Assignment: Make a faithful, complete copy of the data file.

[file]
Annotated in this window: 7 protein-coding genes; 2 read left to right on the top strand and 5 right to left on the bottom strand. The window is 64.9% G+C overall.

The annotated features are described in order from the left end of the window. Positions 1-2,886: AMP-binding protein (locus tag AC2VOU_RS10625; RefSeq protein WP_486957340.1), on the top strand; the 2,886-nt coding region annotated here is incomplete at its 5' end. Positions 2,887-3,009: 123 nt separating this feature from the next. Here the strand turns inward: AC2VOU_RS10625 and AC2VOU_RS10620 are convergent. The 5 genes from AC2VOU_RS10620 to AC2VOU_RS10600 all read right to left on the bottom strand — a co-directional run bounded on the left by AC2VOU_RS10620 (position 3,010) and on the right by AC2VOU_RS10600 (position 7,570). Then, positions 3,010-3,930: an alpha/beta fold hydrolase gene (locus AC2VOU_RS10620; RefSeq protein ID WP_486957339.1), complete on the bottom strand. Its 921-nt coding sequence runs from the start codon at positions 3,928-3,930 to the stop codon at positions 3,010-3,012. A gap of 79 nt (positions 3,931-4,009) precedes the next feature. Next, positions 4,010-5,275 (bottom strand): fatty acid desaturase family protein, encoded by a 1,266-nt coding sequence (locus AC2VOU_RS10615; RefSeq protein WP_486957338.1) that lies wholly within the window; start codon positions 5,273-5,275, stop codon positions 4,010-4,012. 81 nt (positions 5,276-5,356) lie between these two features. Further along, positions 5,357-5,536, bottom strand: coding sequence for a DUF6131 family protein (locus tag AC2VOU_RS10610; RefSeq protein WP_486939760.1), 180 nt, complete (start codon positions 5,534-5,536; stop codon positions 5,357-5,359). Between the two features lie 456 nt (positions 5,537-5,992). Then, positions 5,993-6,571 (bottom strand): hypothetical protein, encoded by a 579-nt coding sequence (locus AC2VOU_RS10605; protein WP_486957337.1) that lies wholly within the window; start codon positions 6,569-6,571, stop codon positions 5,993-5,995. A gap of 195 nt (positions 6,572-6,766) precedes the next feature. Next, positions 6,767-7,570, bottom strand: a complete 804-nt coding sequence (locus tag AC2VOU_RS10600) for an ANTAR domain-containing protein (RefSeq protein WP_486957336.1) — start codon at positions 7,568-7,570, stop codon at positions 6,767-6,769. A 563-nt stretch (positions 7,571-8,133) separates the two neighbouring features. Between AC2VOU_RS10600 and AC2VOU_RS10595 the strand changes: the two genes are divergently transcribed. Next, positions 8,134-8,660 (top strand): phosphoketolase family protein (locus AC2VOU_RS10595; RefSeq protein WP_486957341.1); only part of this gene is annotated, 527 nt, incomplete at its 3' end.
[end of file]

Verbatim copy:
Annotated in this window: 7 protein-coding genes; 2 read left to right on the top strand and 5 right to left on the bottom strand. The window is 64.9% G+C overall.

The annotated features are described in order from the left end of the window. Positions 1-2,886: AMP-binding protein (locus tag AC2VOU_RS10625; RefSeq protein WP_486957340.1), on the top strand; the 2,886-nt coding region annotated here is incomplete at its 5' end. Positions 2,887-3,009: 123 nt separating this feature from the next. Here the strand turns inward: AC2VOU_RS10625 and AC2VOU_RS10620 are convergent. The 5 genes from AC2VOU_RS10620 to AC2VOU_RS10600 all read right to left on the bottom strand — a co-directional run bounded on the left by AC2VOU_RS10620 (position 3,010) and on the right by AC2VOU_RS10600 (position 7,570). Then, positions 3,010-3,930: an alpha/beta fold hydrolase gene (locus AC2VOU_RS10620; RefSeq protein ID WP_486957339.1), complete on the bottom strand. Its 921-nt coding sequence runs from the start codon at positions 3,928-3,930 to the stop codon at positions 3,010-3,012. A gap of 79 nt (positions 3,931-4,009) precedes the next feature. Next, positions 4,010-5,275 (bottom strand): fatty acid desaturase family protein, encoded by a 1,266-nt coding sequence (locus AC2VOU_RS10615; RefSeq protein WP_486957338.1) that lies wholly within the window; start codon positions 5,273-5,275, stop codon positions 4,010-4,012. 81 nt (positions 5,276-5,356) lie between these two features. Further along, positions 5,357-5,536, bottom strand: coding sequence for a DUF6131 family protein (locus tag AC2VOU_RS10610; RefSeq protein WP_486939760.1), 180 nt, complete (start codon positions 5,534-5,536; stop codon positions 5,357-5,359). Between the two features lie 456 nt (positions 5,537-5,992). Then, positions 5,993-6,571 (bottom strand): hypothetical protein, encoded by a 579-nt coding sequence (locus AC2VOU_RS10605; protein WP_486957337.1) that lies wholly within the window; start codon positions 6,569-6,571, stop codon positions 5,993-5,995. A gap of 195 nt (positions 6,572-6,766) precedes the next feature. Next, positions 6,767-7,570, bottom strand: a complete 804-nt coding sequence (locus tag AC2VOU_RS10600) for an ANTAR domain-containing protein (RefSeq protein WP_486957336.1) — start codon at positions 7,568-7,570, stop codon at positions 6,767-6,769. A 563-nt stretch (positions 7,571-8,133) separates the two neighbouring features. Between AC2VOU_RS10600 and AC2VOU_RS10595 the strand changes: the two genes are divergently transcribed. Next, positions 8,134-8,660 (top strand): phosphoketolase family protein (locus AC2VOU_RS10595; RefSeq protein WP_486957341.1); only part of this gene is annotated, 527 nt, incomplete at its 3' end.